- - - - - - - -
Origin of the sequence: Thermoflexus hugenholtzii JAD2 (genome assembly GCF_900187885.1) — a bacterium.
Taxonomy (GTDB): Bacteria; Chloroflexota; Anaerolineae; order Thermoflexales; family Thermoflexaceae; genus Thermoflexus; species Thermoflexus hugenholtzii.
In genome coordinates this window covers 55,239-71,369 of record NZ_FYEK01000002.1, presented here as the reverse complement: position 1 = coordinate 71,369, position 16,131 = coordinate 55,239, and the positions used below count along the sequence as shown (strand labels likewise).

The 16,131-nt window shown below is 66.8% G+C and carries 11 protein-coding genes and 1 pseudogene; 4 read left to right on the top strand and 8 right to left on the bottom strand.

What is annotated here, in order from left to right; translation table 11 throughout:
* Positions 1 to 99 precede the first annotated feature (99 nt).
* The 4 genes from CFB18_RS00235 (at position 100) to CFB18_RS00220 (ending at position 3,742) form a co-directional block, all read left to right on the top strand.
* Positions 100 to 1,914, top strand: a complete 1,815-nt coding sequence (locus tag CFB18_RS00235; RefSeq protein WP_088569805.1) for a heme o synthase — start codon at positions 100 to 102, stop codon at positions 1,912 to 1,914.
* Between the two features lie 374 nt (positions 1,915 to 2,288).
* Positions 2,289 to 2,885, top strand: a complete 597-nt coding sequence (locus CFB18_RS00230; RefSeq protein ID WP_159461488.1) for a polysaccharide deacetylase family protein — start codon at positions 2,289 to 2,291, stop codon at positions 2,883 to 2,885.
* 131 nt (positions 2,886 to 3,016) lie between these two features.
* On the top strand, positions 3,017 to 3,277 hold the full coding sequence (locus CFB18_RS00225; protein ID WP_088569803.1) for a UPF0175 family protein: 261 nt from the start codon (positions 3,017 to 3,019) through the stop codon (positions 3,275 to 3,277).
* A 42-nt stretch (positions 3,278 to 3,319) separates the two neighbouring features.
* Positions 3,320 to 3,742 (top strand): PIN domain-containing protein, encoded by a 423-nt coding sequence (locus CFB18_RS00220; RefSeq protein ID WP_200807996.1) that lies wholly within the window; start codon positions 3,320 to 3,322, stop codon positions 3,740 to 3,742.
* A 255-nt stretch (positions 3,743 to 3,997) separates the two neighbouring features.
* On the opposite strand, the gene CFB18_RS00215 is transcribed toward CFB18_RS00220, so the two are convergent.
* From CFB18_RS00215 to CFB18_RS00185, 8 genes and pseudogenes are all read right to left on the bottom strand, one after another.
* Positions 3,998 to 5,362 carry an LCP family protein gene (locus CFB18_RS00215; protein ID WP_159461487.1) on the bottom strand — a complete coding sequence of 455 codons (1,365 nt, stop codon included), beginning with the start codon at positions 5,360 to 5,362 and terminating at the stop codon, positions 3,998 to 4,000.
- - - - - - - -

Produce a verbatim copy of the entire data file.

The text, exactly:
Origin of the sequence: Thermoflexus hugenholtzii JAD2 (genome assembly GCF_900187885.1) — a bacterium.
Taxonomy (GTDB): Bacteria; Chloroflexota; Anaerolineae; order Thermoflexales; family Thermoflexaceae; genus Thermoflexus; species Thermoflexus hugenholtzii.
In genome coordinates this window covers 55,239-71,369 of record NZ_FYEK01000002.1, presented here as the reverse complement: position 1 = coordinate 71,369, position 16,131 = coordinate 55,239, and the positions used below count along the sequence as shown (strand labels likewise).

The 16,131-nt window shown below is 66.8% G+C and carries 11 protein-coding genes and 1 pseudogene; 4 read left to right on the top strand and 8 right to left on the bottom strand.

What is annotated here, in order from left to right; translation table 11 throughout:
* Positions 1 to 99 precede the first annotated feature (99 nt).
* The 4 genes from CFB18_RS00235 (at position 100) to CFB18_RS00220 (ending at position 3,742) form a co-directional block, all read left to right on the top strand.
* Positions 100 to 1,914, top strand: a complete 1,815-nt coding sequence (locus tag CFB18_RS00235; RefSeq protein WP_088569805.1) for a heme o synthase — start codon at positions 100 to 102, stop codon at positions 1,912 to 1,914.
* Between the two features lie 374 nt (positions 1,915 to 2,288).
* Positions 2,289 to 2,885, top strand: a complete 597-nt coding sequence (locus CFB18_RS00230; RefSeq protein ID WP_159461488.1) for a polysaccharide deacetylase family protein — start codon at positions 2,289 to 2,291, stop codon at positions 2,883 to 2,885.
* 131 nt (positions 2,886 to 3,016) lie between these two features.
* On the top strand, positions 3,017 to 3,277 hold the full coding sequence (locus CFB18_RS00225; protein ID WP_088569803.1) for a UPF0175 family protein: 261 nt from the start codon (positions 3,017 to 3,019) through the stop codon (positions 3,275 to 3,277).
* A 42-nt stretch (positions 3,278 to 3,319) separates the two neighbouring features.
* Positions 3,320 to 3,742 (top strand): PIN domain-containing protein, encoded by a 423-nt coding sequence (locus CFB18_RS00220; RefSeq protein ID WP_200807996.1) that lies wholly within the window; start codon positions 3,320 to 3,322, stop codon positions 3,740 to 3,742.
* A 255-nt stretch (positions 3,743 to 3,997) separates the two neighbouring features.
* On the opposite strand, the gene CFB18_RS00215 is transcribed toward CFB18_RS00220, so the two are convergent.
* From CFB18_RS00215 to CFB18_RS00185, 8 genes and pseudogenes are all read right to left on the bottom strand, one after another.
* Positions 3,998 to 5,362 carry an LCP family protein gene (locus CFB18_RS00215; protein ID WP_159461487.1) on the bottom strand — a complete coding sequence of 455 codons (1,365 nt, stop codon included), beginning with the start codon at positions 5,360 to 5,362 and terminating at the stop codon, positions 3,998 to 4,000.